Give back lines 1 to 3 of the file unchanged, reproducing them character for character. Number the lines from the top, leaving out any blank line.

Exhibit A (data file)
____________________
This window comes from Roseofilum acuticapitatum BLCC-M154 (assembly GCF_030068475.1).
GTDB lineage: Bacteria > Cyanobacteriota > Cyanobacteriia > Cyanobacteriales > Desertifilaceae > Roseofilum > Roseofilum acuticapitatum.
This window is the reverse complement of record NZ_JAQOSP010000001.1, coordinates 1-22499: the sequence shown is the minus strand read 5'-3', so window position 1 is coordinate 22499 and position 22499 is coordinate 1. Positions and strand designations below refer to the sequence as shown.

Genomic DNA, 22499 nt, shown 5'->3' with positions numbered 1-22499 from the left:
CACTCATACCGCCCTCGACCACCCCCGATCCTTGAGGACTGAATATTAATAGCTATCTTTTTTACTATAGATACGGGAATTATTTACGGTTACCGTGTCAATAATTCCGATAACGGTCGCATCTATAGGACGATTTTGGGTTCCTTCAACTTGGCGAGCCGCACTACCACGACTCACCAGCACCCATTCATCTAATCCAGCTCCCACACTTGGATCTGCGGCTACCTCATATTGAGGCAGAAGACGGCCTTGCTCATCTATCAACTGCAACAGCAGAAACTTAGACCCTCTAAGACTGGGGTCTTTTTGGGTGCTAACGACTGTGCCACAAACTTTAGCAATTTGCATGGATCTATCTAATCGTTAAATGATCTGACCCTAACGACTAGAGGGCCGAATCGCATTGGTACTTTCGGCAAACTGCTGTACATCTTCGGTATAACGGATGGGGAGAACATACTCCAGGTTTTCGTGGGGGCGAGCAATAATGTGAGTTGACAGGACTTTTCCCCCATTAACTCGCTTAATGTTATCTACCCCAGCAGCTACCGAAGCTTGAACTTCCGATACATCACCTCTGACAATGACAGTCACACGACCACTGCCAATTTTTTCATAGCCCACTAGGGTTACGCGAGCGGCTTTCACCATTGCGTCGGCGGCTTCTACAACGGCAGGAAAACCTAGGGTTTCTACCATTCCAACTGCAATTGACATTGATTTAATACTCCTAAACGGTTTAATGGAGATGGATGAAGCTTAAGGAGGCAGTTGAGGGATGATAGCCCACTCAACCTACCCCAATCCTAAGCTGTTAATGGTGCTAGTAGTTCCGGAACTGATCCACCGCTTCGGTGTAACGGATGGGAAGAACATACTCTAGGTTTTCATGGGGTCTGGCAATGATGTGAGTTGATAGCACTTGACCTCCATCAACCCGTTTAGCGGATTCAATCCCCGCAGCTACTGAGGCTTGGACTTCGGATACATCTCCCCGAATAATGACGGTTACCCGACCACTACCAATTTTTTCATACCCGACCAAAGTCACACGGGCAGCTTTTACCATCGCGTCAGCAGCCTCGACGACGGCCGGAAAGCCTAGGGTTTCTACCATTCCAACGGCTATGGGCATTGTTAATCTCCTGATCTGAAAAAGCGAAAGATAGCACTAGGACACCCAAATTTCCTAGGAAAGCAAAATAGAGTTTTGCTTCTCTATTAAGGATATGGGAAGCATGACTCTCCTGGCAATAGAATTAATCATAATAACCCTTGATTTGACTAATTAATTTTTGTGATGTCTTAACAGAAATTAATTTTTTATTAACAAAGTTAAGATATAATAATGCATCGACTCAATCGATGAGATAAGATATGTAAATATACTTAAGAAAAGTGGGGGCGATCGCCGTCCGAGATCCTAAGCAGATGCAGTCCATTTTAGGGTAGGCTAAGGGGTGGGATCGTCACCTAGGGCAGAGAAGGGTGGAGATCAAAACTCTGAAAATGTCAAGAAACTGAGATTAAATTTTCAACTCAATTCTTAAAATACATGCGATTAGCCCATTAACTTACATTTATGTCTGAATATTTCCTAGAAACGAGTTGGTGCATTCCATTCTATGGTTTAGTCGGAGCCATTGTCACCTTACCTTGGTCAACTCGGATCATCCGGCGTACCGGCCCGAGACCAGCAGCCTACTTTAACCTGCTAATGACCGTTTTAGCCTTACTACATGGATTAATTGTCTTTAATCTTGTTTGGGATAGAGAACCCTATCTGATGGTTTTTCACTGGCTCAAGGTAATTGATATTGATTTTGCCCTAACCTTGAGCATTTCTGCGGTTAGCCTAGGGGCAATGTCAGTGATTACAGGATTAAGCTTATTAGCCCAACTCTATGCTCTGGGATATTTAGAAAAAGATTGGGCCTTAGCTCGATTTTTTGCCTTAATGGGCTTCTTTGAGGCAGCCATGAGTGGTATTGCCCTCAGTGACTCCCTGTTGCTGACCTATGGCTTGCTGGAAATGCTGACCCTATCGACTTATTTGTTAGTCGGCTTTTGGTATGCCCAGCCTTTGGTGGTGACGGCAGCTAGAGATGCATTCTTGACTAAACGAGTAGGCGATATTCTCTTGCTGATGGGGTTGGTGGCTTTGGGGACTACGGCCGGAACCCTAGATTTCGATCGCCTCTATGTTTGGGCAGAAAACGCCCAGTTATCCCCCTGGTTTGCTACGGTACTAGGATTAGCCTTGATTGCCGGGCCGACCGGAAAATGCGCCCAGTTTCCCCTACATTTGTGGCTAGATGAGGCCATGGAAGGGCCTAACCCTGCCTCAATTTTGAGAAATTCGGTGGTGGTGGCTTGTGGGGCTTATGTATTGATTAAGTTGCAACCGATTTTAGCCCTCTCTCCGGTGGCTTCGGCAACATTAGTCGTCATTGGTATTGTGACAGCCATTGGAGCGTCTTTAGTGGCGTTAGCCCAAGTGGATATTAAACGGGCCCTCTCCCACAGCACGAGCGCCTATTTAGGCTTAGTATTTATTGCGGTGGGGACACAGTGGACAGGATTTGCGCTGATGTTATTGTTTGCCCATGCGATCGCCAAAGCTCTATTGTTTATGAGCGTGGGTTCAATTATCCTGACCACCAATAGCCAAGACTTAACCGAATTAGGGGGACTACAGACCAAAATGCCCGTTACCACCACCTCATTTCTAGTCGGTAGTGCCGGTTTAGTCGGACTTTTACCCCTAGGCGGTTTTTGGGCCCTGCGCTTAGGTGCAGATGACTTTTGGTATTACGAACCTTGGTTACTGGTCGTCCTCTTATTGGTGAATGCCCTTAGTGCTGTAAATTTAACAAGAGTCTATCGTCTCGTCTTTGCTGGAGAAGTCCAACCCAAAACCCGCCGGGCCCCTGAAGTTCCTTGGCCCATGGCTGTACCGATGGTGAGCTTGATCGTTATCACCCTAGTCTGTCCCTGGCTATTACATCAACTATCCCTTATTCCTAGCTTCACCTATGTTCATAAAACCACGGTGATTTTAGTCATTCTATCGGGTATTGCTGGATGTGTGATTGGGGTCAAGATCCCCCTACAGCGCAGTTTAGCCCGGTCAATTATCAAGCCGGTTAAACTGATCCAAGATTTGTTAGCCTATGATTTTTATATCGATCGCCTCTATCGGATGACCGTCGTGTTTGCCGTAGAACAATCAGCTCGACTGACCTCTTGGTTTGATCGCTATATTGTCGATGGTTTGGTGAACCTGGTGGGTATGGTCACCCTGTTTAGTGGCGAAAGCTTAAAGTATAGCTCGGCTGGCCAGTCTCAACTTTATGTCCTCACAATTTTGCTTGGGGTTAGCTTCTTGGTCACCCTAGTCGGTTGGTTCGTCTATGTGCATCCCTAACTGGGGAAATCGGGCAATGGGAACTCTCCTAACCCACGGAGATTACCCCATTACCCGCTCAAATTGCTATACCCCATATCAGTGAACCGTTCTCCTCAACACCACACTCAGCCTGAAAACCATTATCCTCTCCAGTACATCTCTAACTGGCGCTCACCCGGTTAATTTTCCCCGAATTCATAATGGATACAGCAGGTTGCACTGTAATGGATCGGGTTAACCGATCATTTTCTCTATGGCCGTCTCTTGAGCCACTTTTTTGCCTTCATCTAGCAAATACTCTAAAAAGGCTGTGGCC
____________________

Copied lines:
This window comes from Roseofilum acuticapitatum BLCC-M154 (assembly GCF_030068475.1).
GTDB lineage: Bacteria > Cyanobacteriota > Cyanobacteriia > Cyanobacteriales > Desertifilaceae > Roseofilum > Roseofilum acuticapitatum.
This window is the reverse complement of record NZ_JAQOSP010000001.1, coordinates 1-22499: the sequence shown is the minus strand read 5'-3', so window position 1 is coordinate 22499 and position 22499 is coordinate 1. Positions and strand designations below refer to the sequence as shown.